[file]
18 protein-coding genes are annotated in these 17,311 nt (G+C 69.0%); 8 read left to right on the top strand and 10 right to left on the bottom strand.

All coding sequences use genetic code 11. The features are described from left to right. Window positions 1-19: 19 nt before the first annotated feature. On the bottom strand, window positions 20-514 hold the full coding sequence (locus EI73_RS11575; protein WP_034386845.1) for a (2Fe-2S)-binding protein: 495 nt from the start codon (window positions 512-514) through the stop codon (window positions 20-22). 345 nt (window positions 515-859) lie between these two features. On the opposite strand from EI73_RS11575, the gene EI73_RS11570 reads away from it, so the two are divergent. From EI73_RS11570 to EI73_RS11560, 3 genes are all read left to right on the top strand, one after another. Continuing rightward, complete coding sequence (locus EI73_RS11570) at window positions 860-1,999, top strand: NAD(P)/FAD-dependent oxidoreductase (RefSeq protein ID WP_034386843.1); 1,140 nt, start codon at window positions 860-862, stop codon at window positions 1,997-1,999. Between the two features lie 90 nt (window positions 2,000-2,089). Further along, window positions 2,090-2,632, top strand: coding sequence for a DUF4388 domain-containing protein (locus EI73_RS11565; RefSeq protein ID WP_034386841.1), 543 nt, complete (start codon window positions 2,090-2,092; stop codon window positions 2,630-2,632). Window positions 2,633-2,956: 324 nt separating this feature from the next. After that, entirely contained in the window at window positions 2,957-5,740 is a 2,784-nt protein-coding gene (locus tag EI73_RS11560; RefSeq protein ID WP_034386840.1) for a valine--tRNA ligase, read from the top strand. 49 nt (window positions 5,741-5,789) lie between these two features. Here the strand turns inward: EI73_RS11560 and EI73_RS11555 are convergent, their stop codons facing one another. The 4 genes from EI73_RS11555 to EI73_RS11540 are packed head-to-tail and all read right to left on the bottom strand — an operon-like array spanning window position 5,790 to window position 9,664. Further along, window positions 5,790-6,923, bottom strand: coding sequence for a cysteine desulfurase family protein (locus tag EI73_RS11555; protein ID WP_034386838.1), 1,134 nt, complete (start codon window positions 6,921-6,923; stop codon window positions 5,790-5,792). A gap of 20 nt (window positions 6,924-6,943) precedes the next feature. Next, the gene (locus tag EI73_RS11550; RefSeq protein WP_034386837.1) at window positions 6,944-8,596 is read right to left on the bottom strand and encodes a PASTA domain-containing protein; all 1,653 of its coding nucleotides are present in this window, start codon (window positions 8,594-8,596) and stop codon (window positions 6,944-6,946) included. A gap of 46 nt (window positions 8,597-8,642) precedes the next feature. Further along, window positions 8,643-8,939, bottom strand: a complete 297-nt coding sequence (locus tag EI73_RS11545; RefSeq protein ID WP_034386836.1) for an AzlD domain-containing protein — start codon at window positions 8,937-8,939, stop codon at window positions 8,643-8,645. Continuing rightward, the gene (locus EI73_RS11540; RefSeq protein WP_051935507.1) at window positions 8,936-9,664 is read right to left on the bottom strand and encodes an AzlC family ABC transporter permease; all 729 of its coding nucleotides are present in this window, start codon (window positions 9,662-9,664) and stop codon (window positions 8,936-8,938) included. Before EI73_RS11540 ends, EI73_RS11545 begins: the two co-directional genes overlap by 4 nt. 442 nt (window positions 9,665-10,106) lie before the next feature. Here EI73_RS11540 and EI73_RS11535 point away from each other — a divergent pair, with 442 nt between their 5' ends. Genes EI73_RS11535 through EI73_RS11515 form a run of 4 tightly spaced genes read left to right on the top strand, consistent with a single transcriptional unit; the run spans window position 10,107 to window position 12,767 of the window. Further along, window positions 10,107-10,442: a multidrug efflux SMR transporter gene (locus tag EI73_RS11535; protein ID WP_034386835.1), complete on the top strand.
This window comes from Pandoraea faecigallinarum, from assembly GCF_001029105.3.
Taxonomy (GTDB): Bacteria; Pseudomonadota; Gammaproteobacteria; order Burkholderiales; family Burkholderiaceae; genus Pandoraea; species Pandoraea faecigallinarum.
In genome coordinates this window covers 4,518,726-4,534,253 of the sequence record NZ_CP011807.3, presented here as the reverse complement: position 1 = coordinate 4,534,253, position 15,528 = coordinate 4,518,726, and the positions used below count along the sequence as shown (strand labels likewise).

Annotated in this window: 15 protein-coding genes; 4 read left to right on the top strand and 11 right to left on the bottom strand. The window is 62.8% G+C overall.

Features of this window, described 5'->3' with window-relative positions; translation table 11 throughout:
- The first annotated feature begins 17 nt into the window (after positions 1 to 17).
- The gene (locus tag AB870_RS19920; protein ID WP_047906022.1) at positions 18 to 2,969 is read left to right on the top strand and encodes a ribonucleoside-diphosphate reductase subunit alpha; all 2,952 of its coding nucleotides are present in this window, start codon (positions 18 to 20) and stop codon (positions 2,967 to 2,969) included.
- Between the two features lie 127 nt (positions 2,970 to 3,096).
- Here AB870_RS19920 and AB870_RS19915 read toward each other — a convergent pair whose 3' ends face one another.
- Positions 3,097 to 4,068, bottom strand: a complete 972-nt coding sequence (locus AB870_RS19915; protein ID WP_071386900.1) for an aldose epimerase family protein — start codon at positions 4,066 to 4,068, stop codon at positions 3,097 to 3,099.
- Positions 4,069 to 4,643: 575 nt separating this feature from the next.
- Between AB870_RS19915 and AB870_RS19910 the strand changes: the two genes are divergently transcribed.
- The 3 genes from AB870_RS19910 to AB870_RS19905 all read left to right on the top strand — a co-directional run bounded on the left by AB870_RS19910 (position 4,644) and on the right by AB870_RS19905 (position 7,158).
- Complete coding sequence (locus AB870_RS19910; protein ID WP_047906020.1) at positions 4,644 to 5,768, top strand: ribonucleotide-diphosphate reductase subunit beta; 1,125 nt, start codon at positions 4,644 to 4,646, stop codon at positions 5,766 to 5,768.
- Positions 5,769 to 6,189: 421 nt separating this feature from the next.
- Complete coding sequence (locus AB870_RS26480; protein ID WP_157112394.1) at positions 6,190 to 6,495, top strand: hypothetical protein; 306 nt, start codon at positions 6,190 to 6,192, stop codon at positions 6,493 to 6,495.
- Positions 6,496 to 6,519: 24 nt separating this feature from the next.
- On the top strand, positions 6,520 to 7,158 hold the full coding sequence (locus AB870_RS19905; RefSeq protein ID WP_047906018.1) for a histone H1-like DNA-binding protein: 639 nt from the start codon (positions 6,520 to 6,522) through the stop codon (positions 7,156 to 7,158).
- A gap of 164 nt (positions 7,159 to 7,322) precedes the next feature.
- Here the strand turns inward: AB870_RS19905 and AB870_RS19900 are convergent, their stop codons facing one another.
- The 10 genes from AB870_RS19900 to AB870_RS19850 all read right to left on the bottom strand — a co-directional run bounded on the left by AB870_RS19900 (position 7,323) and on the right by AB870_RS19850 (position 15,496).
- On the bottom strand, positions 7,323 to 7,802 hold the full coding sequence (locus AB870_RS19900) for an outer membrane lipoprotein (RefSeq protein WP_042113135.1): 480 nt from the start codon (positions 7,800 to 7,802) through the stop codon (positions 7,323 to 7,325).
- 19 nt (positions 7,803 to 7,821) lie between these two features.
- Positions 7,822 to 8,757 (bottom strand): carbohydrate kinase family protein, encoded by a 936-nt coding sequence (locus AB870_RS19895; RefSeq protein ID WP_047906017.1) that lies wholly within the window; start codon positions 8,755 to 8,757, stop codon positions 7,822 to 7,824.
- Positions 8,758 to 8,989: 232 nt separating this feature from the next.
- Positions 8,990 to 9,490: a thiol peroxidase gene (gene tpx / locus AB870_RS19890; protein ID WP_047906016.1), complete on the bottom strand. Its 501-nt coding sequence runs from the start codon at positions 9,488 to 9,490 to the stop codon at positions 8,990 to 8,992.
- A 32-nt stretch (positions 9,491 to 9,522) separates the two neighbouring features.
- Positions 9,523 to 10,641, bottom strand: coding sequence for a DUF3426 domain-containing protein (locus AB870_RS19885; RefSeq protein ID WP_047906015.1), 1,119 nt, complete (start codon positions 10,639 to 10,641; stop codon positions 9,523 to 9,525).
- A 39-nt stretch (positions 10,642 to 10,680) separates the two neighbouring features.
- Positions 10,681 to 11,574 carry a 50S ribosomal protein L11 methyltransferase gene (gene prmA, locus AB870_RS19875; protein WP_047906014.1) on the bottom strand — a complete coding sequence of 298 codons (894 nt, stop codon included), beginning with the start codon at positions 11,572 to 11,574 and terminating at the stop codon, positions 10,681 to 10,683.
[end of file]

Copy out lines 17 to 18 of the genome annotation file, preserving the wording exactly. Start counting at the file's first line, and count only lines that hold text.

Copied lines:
- Positions 5,769 to 6,189: 421 nt separating this feature from the next.
- Complete coding sequence (locus AB870_RS26480; protein ID WP_157112394.1) at positions 6,190 to 6,495, top strand: hypothetical protein; 306 nt, start codon at positions 6,190 to 6,192, stop codon at positions 6,493 to 6,495.